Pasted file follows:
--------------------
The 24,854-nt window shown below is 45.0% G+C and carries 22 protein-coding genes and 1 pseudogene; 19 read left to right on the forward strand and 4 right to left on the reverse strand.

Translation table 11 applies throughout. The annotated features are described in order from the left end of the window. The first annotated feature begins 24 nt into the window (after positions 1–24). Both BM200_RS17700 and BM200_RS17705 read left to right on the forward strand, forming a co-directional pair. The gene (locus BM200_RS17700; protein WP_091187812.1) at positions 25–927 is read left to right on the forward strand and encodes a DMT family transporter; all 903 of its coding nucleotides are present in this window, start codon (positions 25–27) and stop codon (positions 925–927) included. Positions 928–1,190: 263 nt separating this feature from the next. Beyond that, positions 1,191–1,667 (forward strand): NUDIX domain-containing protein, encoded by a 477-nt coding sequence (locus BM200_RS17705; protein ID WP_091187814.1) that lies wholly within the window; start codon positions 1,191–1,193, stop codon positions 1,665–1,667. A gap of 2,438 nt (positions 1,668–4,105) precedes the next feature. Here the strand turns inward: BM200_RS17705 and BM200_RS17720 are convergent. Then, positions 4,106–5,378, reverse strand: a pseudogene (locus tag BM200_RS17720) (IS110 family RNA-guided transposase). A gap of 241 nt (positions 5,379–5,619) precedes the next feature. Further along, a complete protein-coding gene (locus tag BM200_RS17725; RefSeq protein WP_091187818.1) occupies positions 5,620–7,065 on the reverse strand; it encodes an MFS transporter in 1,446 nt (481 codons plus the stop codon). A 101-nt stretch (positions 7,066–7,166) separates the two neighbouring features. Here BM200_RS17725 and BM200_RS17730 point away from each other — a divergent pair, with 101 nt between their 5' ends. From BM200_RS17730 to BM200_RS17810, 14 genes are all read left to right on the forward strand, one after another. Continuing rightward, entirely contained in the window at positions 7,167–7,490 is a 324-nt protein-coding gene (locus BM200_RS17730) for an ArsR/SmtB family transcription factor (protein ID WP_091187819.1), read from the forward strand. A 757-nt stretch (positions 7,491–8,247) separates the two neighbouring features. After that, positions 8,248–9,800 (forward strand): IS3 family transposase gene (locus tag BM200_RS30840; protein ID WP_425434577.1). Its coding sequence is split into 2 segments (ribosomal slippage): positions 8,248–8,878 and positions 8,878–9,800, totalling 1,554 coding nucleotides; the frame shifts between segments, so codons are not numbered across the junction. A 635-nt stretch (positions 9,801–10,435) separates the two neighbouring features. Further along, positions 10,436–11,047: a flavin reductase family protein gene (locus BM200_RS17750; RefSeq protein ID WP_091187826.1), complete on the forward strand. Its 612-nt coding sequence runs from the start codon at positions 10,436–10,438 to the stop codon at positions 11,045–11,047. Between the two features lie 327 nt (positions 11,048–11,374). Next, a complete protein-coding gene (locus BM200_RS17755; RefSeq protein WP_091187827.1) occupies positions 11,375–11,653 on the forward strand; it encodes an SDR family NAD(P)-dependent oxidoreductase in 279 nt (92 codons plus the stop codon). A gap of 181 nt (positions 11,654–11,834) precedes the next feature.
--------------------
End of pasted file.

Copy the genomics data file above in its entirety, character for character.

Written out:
The 24,854-nt window shown below is 45.0% G+C and carries 22 protein-coding genes and 1 pseudogene; 19 read left to right on the forward strand and 4 right to left on the reverse strand.

Translation table 11 applies throughout. The annotated features are described in order from the left end of the window. The first annotated feature begins 24 nt into the window (after positions 1–24). Both BM200_RS17700 and BM200_RS17705 read left to right on the forward strand, forming a co-directional pair. The gene (locus BM200_RS17700; protein WP_091187812.1) at positions 25–927 is read left to right on the forward strand and encodes a DMT family transporter; all 903 of its coding nucleotides are present in this window, start codon (positions 25–27) and stop codon (positions 925–927) included. Positions 928–1,190: 263 nt separating this feature from the next. Beyond that, positions 1,191–1,667 (forward strand): NUDIX domain-containing protein, encoded by a 477-nt coding sequence (locus BM200_RS17705; protein ID WP_091187814.1) that lies wholly within the window; start codon positions 1,191–1,193, stop codon positions 1,665–1,667. A gap of 2,438 nt (positions 1,668–4,105) precedes the next feature. Here the strand turns inward: BM200_RS17705 and BM200_RS17720 are convergent. Then, positions 4,106–5,378, reverse strand: a pseudogene (locus tag BM200_RS17720) (IS110 family RNA-guided transposase). A gap of 241 nt (positions 5,379–5,619) precedes the next feature. Further along, a complete protein-coding gene (locus tag BM200_RS17725; RefSeq protein WP_091187818.1) occupies positions 5,620–7,065 on the reverse strand; it encodes an MFS transporter in 1,446 nt (481 codons plus the stop codon). A 101-nt stretch (positions 7,066–7,166) separates the two neighbouring features. Here BM200_RS17725 and BM200_RS17730 point away from each other — a divergent pair, with 101 nt between their 5' ends. From BM200_RS17730 to BM200_RS17810, 14 genes are all read left to right on the forward strand, one after another. Continuing rightward, entirely contained in the window at positions 7,167–7,490 is a 324-nt protein-coding gene (locus BM200_RS17730) for an ArsR/SmtB family transcription factor (protein ID WP_091187819.1), read from the forward strand. A 757-nt stretch (positions 7,491–8,247) separates the two neighbouring features. After that, positions 8,248–9,800 (forward strand): IS3 family transposase gene (locus tag BM200_RS30840; protein ID WP_425434577.1). Its coding sequence is split into 2 segments (ribosomal slippage): positions 8,248–8,878 and positions 8,878–9,800, totalling 1,554 coding nucleotides; the frame shifts between segments, so codons are not numbered across the junction. A 635-nt stretch (positions 9,801–10,435) separates the two neighbouring features. Further along, positions 10,436–11,047: a flavin reductase family protein gene (locus BM200_RS17750; RefSeq protein ID WP_091187826.1), complete on the forward strand. Its 612-nt coding sequence runs from the start codon at positions 10,436–10,438 to the stop codon at positions 11,045–11,047. Between the two features lie 327 nt (positions 11,048–11,374). Next, a complete protein-coding gene (locus BM200_RS17755; RefSeq protein WP_091187827.1) occupies positions 11,375–11,653 on the forward strand; it encodes an SDR family NAD(P)-dependent oxidoreductase in 279 nt (92 codons plus the stop codon). A gap of 181 nt (positions 11,654–11,834) precedes the next feature.